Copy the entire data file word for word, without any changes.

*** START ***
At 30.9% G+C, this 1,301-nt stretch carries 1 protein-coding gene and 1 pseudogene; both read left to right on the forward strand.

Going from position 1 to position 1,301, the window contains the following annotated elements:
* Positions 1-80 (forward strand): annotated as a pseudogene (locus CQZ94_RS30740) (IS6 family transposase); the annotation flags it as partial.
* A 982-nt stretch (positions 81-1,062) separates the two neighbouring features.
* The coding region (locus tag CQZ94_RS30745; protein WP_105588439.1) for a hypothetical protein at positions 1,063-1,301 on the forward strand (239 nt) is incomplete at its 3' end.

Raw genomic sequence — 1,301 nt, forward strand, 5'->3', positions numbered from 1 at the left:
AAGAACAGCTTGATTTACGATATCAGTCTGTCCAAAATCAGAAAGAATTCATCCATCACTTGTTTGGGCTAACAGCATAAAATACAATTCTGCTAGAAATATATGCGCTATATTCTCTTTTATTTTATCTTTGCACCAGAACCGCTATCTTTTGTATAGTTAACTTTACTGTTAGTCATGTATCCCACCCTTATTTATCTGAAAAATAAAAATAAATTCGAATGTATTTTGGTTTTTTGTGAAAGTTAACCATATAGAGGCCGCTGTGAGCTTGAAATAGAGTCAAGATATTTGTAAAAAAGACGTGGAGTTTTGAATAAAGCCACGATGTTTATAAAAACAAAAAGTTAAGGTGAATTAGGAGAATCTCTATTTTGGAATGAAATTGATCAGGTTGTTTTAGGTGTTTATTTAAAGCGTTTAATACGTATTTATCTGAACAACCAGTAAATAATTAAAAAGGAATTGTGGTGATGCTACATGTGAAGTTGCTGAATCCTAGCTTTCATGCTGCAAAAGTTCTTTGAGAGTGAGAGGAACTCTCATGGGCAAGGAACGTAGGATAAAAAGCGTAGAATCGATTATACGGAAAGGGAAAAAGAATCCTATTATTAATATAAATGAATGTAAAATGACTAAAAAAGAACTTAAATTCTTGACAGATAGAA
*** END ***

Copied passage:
At 30.9% G+C, this 1,301-nt stretch carries 1 protein-coding gene and 1 pseudogene; both read left to right on the forward strand.

Going from position 1 to position 1,301, the window contains the following annotated elements:
* Positions 1-80 (forward strand): annotated as a pseudogene (locus CQZ94_RS30740) (IS6 family transposase); the annotation flags it as partial.
* A 982-nt stretch (positions 81-1,062) separates the two neighbouring features.
* The coding region (locus tag CQZ94_RS30745; protein WP_105588439.1) for a hypothetical protein at positions 1,063-1,301 on the forward strand (239 nt) is incomplete at its 3' end.

Raw genomic sequence — 1,301 nt, forward strand, 5'->3', positions numbered from 1 at the left:
AAGAACAGCTTGATTTACGATATCAGTCTGTCCAAAATCAGAAAGAATTCATCCATCACTTGTTTGGGCTAACAGCATAAAATACAATTCTGCTAGAAATATATGCGCTATATTCTCTTTTATTTTATCTTTGCACCAGAACCGCTATCTTTTGTATAGTTAACTTTACTGTTAGTCATGTATCCCACCCTTATTTATCTGAAAAATAAAAATAAATTCGAATGTATTTTGGTTTTTTGTGAAAGTTAACCATATAGAGGCCGCTGTGAGCTTGAAATAGAGTCAAGATATTTGTAAAAAAGACGTGGAGTTTTGAATAAAGCCACGATGTTTATAAAAACAAAAAGTTAAGGTGAATTAGGAGAATCTCTATTTTGGAATGAAATTGATCAGGTTGTTTTAGGTGTTTATTTAAAGCGTTTAATACGTATTTATCTGAACAACCAGTAAATAATTAAAAAGGAATTGTGGTGATGCTACATGTGAAGTTGCTGAATCCTAGCTTTCATGCTGCAAAAGTTCTTTGAGAGTGAGAGGAACTCTCATGGGCAAGGAACGTAGGATAAAAAGCGTAGAATCGATTATACGGAAAGGGAAAAAGAATCCTATTATTAATATAAATGAATGTAAAATGACTAAAAAAGAACTTAAATTCTTGACAGATAGAA